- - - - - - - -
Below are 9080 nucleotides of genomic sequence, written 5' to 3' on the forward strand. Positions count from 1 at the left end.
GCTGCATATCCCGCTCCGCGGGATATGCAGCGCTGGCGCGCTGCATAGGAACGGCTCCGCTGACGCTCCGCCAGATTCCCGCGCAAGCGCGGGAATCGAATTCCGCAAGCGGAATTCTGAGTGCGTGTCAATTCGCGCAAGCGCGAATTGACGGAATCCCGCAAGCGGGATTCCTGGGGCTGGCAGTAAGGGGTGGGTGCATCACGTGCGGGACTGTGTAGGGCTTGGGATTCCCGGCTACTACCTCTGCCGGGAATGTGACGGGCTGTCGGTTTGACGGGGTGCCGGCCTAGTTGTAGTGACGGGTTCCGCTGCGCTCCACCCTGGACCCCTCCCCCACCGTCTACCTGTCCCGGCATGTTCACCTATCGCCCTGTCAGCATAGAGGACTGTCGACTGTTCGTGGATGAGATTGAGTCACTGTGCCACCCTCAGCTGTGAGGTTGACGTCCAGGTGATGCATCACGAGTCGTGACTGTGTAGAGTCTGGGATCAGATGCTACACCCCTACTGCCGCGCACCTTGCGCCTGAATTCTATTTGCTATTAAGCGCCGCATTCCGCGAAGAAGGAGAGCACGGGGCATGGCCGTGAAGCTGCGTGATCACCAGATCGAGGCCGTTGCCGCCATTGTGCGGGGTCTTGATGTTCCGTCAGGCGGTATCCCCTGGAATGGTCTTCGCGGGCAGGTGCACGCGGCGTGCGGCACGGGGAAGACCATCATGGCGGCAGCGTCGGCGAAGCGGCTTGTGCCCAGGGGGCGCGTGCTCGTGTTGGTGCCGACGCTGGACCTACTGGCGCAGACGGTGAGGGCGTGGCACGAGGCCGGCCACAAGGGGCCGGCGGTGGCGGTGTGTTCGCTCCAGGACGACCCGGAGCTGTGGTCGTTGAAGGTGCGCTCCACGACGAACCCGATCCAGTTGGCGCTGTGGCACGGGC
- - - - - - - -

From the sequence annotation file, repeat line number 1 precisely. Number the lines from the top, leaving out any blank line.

Below are 9080 nucleotides of genomic sequence, written 5' to 3' on the forward strand. Positions count from 1 at the left end.